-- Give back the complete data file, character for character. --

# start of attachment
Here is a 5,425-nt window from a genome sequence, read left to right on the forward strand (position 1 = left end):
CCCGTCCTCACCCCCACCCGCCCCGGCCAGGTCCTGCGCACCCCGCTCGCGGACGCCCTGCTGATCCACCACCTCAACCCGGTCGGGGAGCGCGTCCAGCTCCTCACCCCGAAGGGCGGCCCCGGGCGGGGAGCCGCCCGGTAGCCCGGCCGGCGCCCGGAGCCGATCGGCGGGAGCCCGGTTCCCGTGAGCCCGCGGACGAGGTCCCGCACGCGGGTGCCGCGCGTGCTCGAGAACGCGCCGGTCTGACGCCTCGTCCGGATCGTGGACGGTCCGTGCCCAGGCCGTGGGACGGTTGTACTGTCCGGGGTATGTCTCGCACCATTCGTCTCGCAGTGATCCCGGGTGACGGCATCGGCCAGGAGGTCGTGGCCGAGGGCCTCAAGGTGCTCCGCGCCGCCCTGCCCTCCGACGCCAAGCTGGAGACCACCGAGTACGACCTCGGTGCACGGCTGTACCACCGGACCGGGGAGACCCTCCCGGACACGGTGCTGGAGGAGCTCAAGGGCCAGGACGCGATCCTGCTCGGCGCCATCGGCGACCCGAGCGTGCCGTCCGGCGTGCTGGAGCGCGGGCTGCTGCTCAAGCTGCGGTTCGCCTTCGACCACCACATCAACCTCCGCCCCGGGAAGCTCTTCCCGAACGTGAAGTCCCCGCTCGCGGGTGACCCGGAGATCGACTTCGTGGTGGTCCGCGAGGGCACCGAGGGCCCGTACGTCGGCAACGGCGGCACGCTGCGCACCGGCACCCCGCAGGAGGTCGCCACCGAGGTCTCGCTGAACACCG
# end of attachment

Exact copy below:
Here is a 5,425-nt window from a genome sequence, read left to right on the forward strand (position 1 = left end):
CCCGTCCTCACCCCCACCCGCCCCGGCCAGGTCCTGCGCACCCCGCTCGCGGACGCCCTGCTGATCCACCACCTCAACCCGGTCGGGGAGCGCGTCCAGCTCCTCACCCCGAAGGGCGGCCCCGGGCGGGGAGCCGCCCGGTAGCCCGGCCGGCGCCCGGAGCCGATCGGCGGGAGCCCGGTTCCCGTGAGCCCGCGGACGAGGTCCCGCACGCGGGTGCCGCGCGTGCTCGAGAACGCGCCGGTCTGACGCCTCGTCCGGATCGTGGACGGTCCGTGCCCAGGCCGTGGGACGGTTGTACTGTCCGGGGTATGTCTCGCACCATTCGTCTCGCAGTGATCCCGGGTGACGGCATCGGCCAGGAGGTCGTGGCCGAGGGCCTCAAGGTGCTCCGCGCCGCCCTGCCCTCCGACGCCAAGCTGGAGACCACCGAGTACGACCTCGGTGCACGGCTGTACCACCGGACCGGGGAGACCCTCCCGGACACGGTGCTGGAGGAGCTCAAGGGCCAGGACGCGATCCTGCTCGGCGCCATCGGCGACCCGAGCGTGCCGTCCGGCGTGCTGGAGCGCGGGCTGCTGCTCAAGCTGCGGTTCGCCTTCGACCACCACATCAACCTCCGCCCCGGGAAGCTCTTCCCGAACGTGAAGTCCCCGCTCGCGGGTGACCCGGAGATCGACTTCGTGGTGGTCCGCGAGGGCACCGAGGGCCCGTACGTCGGCAACGGCGGCACGCTGCGCACCGGCACCCCGCAGGAGGTCGCCACCGAGGTCTCGCTGAACACCG